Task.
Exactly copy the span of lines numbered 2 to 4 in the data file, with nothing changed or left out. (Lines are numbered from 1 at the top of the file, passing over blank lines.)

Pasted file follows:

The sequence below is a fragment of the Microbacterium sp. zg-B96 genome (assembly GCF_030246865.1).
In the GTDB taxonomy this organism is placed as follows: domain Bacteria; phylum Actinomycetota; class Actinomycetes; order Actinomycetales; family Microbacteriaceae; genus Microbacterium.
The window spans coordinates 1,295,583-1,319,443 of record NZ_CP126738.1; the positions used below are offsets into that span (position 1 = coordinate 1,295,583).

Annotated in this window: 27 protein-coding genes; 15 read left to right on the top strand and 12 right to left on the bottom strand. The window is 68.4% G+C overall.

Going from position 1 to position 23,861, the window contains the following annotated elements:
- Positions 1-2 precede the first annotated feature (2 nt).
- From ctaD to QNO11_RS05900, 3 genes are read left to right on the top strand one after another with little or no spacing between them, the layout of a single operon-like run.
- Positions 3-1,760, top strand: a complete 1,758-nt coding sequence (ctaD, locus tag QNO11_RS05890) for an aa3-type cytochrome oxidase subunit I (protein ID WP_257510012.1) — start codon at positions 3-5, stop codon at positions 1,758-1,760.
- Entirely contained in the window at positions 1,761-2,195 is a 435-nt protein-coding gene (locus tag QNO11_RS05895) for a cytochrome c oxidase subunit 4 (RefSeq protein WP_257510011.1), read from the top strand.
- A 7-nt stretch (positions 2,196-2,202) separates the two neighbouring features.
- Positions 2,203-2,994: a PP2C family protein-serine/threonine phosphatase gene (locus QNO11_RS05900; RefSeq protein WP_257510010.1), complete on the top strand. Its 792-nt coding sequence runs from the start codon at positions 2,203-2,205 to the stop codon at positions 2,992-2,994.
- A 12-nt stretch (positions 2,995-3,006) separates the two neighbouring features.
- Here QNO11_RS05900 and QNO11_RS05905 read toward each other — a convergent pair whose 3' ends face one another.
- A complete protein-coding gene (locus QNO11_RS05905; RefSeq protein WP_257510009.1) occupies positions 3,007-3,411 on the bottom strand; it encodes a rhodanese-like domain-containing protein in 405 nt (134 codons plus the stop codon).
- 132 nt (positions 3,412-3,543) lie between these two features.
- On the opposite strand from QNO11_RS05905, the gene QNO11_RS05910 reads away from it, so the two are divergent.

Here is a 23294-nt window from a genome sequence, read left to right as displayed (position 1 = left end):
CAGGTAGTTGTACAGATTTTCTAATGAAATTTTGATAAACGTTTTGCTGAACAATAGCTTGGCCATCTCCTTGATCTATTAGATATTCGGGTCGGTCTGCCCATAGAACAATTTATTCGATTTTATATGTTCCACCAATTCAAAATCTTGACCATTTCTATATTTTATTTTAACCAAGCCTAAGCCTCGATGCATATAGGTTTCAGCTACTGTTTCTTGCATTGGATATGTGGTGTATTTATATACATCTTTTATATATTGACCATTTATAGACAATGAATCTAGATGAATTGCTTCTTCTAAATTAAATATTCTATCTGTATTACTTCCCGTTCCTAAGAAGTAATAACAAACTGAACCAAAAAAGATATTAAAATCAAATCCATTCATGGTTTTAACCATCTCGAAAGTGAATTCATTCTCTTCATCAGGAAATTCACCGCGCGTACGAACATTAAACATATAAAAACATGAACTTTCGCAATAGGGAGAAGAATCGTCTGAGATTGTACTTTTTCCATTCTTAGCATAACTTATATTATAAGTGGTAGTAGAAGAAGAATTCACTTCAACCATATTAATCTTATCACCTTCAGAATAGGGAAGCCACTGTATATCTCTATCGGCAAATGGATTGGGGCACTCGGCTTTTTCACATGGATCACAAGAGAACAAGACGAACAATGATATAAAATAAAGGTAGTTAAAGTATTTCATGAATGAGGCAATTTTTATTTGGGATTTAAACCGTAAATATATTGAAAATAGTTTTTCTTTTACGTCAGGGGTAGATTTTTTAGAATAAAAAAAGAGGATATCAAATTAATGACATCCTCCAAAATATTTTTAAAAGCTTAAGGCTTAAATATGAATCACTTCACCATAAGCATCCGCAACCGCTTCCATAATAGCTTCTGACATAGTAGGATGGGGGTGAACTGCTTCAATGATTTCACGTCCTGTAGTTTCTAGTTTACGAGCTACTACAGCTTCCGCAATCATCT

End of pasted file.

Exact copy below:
In the GTDB taxonomy this organism is placed as follows: domain Bacteria; phylum Actinomycetota; class Actinomycetes; order Actinomycetales; family Microbacteriaceae; genus Microbacterium.
The window spans coordinates 1,295,583-1,319,443 of record NZ_CP126738.1; the positions used below are offsets into that span (position 1 = coordinate 1,295,583).

Annotated in this window: 27 protein-coding genes; 15 read left to right on the top strand and 12 right to left on the bottom strand. The window is 68.4% G+C overall.